Where do I begin?
Like all great travelers, I have seen more than I remember and remember more than I have seen.
As I wait in the Entebbe airport for the first of the three flights that stand between me and home, my mind is flooded with so many thoughts, questions and memories. But the one that floats to the surface is: "Where do I begin ?"
Where do I begin to neatly package the experiences of this summer? How will I put all of the challenges, triumphs, questions and laughter into a 20-slide PowerPoint presentation? How can I explain the feeling of riding on the back of a boda through the bush or meeting in the garden with my students each day? Do I tell the story of dancing in the gym with my S1 girls? Or the one about a boy from P6 who wants to be an electrical engineer? Perhaps the tale of my toe and a garden hoe colliding and the resulting duct tape Band-Aid?
Where do I begin sharing the stories of the incredible people I've met and worked alongside? How can the giggles of the S1 class (these were generally brought on by something I had done) be accurately described? How can the diligence of farmers be adequately detailed? Maybe I should open with the story of Emmanuel the agriculture director at Restoration Gateway (RG) who is constantly on the move at RG but always finds time to greet the children and include them in the process of providing maize, g-nuts, and eggs to RG.
Where do I begin to capture the hospitality I have been shown over these past few months? I have been welcomed with open arms to this country, into communities and into homes. I have been fed well and listened to. I have been asked questions, and I have been given answers to my own inquiries. The graciousness of my hosts has been overwhelming.
Where do I begin in thanking those who made this experience possible? My best attempts will fall short, but here it goes:
To the Noble Research Institute thank you for this incredible opportunity.
To Oklahoma State University thank you for guiding me through this process and encouraging students to make international travel a part of their academic career.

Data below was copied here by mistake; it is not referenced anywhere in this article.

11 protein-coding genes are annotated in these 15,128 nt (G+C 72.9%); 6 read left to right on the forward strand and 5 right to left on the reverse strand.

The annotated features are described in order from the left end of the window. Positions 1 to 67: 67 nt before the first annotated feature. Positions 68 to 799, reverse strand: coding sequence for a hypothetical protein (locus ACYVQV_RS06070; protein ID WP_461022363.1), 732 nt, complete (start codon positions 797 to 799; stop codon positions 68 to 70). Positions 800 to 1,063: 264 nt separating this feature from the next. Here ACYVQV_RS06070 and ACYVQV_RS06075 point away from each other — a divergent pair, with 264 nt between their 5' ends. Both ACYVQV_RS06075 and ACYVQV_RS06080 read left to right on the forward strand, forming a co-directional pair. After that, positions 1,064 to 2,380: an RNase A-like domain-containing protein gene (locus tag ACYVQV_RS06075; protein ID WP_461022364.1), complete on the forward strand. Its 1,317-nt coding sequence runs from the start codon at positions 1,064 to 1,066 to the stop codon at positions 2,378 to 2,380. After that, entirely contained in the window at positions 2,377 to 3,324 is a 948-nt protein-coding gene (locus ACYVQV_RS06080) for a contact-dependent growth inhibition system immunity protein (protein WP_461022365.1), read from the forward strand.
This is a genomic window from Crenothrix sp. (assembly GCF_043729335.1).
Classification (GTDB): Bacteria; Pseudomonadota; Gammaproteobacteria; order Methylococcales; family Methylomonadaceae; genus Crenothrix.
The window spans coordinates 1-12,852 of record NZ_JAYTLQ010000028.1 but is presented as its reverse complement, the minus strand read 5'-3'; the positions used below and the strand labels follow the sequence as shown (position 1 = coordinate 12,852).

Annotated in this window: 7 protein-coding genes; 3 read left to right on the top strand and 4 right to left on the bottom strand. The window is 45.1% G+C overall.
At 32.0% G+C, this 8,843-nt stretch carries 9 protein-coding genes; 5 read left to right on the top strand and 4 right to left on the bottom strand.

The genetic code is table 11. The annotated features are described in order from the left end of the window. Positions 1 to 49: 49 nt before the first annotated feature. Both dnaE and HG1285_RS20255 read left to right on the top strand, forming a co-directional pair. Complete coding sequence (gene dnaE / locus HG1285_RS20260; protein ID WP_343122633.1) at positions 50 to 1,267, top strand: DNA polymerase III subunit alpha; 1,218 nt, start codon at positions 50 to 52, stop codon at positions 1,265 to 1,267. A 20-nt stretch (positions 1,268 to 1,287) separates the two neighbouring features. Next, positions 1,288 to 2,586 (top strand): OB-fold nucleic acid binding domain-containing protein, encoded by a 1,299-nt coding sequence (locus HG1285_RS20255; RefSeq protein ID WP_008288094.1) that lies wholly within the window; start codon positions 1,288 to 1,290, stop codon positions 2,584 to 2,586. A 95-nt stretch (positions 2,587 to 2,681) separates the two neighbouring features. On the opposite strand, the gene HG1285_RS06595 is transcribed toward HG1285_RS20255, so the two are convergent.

To Watoto thank you for hosting me in your beautiful country.
To Restoration Gateway thank you for making me a part of the family and for sharing your vision with me.
To my family thank you for supporting me in this amazing adventure.
Where do I begin summarizing the impact this summer has had on my life? My time in Uganda has opened my eyes to the trials agriculturalists in the developing world face each day. My choice to pursue a career in agricultural development has been reaffirmed. I have formed bonds with a nation that I have come to love. I have seen challenges that appear insurmountable. Uganda has a long road ahead, but I have met courageous, inventive and inspiring people who will change this nation.
Truth be told, I don't know where I will begin, and I doubt I will ever really be able to describe my time here in a way that does it justice. There are too many stories to tell and too many moments to relive them all. But, I am abundantly grateful for each and every one of them. Apoyo matek, webale nyo and thank you, Uganda. My heart is full.
Gabriella Bragoli is a 2016 Noble-Watoto Fellow working at Watoto Child Care Ministries in Uganda. Bragoli is from Chico, California, and has one semester left in the master of international agriculture program at Oklahoma State University, where she focuses on food security and development.